A study by Maryline Foerester and colleagues examined the impact of heavier drinking on 10-year coronary artery disease (CAD) risk in a population with high mean alcohol consumption.
In a population-based study of 5,769 adults (aged 35 to 75 years) without cardiovascular disease in Switzerland, 1-week alcohol consumption was categorised as 0, 1 to 6, 7 to 13, 14 to 20, 21 to 27, 28 to 34, and ≥35 drinks/week or as nondrinkers (0 drinks/week), moderate (1 to 13 drinks/week), high (14 to 34 drinks/week), and very high (≥35 drinks/week). Blood pressure and lipids were measured, and 10-year CAD risk was calculated according to the Framingham risk score. 73% (n = 4,214) of the participants consumed alcohol; 16% (n = 909) were high drinkers and 2% (n = 119) very high drinkers.
In multivariate analysis, increasing alcohol consumption was associated with higher high-density lipoprotein cholesterol; triglycerides, and systolic and diastolic blood pressure. Ten-year CAD risk increased from 4.31 ± 0.10% to 4.90 ± 0.37% (p = 0.03) with alcohol use, with a J-shaped relation. Increasing wine consumption was more related to high-density lipoprotein cholesterol levels, whereas beer and spirits were related to increased triglyceride levels.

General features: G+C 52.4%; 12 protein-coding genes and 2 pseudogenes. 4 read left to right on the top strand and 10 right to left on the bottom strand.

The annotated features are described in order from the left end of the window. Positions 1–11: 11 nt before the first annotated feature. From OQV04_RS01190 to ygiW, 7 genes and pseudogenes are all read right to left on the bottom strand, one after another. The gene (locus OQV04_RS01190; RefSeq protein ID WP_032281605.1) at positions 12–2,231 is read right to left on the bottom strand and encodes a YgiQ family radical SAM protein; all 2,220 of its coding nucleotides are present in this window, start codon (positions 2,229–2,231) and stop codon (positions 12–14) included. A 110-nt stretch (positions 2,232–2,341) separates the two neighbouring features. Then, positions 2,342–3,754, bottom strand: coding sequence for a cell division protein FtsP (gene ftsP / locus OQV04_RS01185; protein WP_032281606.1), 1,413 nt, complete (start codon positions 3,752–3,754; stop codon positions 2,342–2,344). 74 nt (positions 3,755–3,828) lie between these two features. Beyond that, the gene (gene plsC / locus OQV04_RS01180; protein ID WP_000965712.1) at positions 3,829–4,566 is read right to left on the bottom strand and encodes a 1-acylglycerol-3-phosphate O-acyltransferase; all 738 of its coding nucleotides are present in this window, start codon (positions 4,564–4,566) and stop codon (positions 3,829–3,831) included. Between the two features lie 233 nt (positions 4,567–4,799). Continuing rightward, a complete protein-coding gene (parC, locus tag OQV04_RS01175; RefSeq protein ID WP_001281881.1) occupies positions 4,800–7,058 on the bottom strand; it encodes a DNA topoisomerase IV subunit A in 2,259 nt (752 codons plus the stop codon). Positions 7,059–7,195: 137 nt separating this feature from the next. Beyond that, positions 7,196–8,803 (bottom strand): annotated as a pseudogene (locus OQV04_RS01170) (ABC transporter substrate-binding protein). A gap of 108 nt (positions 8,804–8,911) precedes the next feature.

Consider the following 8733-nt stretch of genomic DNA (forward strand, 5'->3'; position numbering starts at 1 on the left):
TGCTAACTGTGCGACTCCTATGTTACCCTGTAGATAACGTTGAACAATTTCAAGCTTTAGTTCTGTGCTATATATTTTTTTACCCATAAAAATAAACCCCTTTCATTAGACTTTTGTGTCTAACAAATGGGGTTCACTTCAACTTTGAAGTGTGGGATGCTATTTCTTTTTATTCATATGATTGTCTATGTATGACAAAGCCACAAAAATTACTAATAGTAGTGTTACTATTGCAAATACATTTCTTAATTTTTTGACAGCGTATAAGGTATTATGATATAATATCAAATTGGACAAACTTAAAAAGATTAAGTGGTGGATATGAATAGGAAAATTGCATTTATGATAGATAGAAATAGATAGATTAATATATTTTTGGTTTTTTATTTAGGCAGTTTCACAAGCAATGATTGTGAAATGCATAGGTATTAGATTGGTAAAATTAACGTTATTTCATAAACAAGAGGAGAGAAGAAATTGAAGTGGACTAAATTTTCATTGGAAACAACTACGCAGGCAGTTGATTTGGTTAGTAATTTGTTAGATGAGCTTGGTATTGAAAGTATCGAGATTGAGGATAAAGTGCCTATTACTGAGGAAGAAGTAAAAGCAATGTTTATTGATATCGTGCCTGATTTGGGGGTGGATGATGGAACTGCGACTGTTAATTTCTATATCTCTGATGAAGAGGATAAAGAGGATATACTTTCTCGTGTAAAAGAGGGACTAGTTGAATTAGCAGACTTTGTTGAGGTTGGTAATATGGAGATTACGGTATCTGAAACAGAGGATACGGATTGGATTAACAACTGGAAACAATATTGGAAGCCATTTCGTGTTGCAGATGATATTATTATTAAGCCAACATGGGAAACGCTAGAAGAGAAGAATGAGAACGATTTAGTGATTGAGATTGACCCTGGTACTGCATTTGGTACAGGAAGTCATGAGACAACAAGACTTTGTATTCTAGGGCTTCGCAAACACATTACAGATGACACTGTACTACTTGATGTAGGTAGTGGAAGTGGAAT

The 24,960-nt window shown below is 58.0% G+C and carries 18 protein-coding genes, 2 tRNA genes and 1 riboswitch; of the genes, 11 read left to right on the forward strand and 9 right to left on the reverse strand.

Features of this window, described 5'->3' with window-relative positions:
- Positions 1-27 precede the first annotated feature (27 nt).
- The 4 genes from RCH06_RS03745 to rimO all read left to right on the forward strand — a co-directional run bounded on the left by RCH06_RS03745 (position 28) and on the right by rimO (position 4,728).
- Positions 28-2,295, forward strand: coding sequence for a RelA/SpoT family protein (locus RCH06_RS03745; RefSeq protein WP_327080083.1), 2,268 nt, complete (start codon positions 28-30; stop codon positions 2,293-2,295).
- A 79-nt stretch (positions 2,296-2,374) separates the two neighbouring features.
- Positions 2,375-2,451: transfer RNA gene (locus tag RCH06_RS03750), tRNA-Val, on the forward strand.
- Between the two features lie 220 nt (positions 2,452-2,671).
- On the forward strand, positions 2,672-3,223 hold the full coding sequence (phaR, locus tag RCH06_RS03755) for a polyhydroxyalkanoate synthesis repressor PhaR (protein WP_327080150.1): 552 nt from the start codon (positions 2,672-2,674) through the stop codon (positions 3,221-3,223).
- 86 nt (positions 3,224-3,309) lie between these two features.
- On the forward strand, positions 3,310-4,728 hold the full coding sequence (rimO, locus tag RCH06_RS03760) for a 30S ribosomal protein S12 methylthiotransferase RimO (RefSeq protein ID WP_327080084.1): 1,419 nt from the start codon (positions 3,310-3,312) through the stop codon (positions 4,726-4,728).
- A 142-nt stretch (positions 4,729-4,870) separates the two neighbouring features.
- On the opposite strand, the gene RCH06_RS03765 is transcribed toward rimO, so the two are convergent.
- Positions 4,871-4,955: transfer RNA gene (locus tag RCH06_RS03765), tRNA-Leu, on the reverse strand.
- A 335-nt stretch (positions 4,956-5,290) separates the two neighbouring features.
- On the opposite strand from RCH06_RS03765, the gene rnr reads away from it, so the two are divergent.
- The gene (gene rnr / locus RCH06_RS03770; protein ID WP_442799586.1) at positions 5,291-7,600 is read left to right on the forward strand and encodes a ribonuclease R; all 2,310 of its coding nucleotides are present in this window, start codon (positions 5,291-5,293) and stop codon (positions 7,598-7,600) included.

As expected, the researchers conclude that, as measured by 10-year CAD risk, the protective effect of alcohol consumption disappears in very high drinkers, because the beneficial increase in high-density lipoprotein cholesterol is offset by the increases in blood pressure levels.
Source: American Journal of Cardiology published online 17 November 2008.